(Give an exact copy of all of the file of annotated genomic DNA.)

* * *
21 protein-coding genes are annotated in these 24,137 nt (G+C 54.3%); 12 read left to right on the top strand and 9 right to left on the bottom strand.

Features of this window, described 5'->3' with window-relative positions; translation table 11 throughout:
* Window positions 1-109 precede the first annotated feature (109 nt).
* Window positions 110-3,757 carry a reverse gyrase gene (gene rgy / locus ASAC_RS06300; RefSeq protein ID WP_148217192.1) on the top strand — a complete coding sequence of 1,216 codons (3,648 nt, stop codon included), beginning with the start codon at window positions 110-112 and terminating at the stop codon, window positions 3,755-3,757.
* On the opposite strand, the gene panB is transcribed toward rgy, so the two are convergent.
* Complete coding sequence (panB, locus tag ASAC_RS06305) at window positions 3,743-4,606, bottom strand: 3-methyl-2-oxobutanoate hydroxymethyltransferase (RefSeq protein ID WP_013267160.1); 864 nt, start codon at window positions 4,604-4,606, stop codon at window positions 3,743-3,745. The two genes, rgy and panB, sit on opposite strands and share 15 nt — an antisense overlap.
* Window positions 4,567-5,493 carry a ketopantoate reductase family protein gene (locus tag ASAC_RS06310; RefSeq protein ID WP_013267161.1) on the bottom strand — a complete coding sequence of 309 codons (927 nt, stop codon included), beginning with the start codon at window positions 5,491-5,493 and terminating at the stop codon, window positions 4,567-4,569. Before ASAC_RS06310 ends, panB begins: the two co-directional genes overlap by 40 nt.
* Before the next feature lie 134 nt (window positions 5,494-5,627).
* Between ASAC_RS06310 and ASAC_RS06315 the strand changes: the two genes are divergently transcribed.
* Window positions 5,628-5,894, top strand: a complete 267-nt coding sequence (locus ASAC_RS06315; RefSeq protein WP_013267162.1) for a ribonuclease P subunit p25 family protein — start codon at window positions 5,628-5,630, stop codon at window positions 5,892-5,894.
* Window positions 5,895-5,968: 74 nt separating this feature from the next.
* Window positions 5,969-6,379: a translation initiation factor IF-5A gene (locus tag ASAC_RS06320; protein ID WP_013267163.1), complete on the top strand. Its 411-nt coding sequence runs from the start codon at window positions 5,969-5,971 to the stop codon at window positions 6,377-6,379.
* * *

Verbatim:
21 protein-coding genes are annotated in these 24,137 nt (G+C 54.3%); 12 read left to right on the top strand and 9 right to left on the bottom strand.

Features of this window, described 5'->3' with window-relative positions; translation table 11 throughout:
* Window positions 1-109 precede the first annotated feature (109 nt).
* Window positions 110-3,757 carry a reverse gyrase gene (gene rgy / locus ASAC_RS06300; RefSeq protein ID WP_148217192.1) on the top strand — a complete coding sequence of 1,216 codons (3,648 nt, stop codon included), beginning with the start codon at window positions 110-112 and terminating at the stop codon, window positions 3,755-3,757.
* On the opposite strand, the gene panB is transcribed toward rgy, so the two are convergent.
* Complete coding sequence (panB, locus tag ASAC_RS06305) at window positions 3,743-4,606, bottom strand: 3-methyl-2-oxobutanoate hydroxymethyltransferase (RefSeq protein ID WP_013267160.1); 864 nt, start codon at window positions 4,604-4,606, stop codon at window positions 3,743-3,745. The two genes, rgy and panB, sit on opposite strands and share 15 nt — an antisense overlap.
* Window positions 4,567-5,493 carry a ketopantoate reductase family protein gene (locus tag ASAC_RS06310; RefSeq protein ID WP_013267161.1) on the bottom strand — a complete coding sequence of 309 codons (927 nt, stop codon included), beginning with the start codon at window positions 5,491-5,493 and terminating at the stop codon, window positions 4,567-4,569. Before ASAC_RS06310 ends, panB begins: the two co-directional genes overlap by 40 nt.
* Before the next feature lie 134 nt (window positions 5,494-5,627).
* Between ASAC_RS06310 and ASAC_RS06315 the strand changes: the two genes are divergently transcribed.
* Window positions 5,628-5,894, top strand: a complete 267-nt coding sequence (locus ASAC_RS06315; RefSeq protein WP_013267162.1) for a ribonuclease P subunit p25 family protein — start codon at window positions 5,628-5,630, stop codon at window positions 5,892-5,894.
* Window positions 5,895-5,968: 74 nt separating this feature from the next.
* Window positions 5,969-6,379: a translation initiation factor IF-5A gene (locus tag ASAC_RS06320; protein ID WP_013267163.1), complete on the top strand. Its 411-nt coding sequence runs from the start codon at window positions 5,969-5,971 to the stop codon at window positions 6,377-6,379.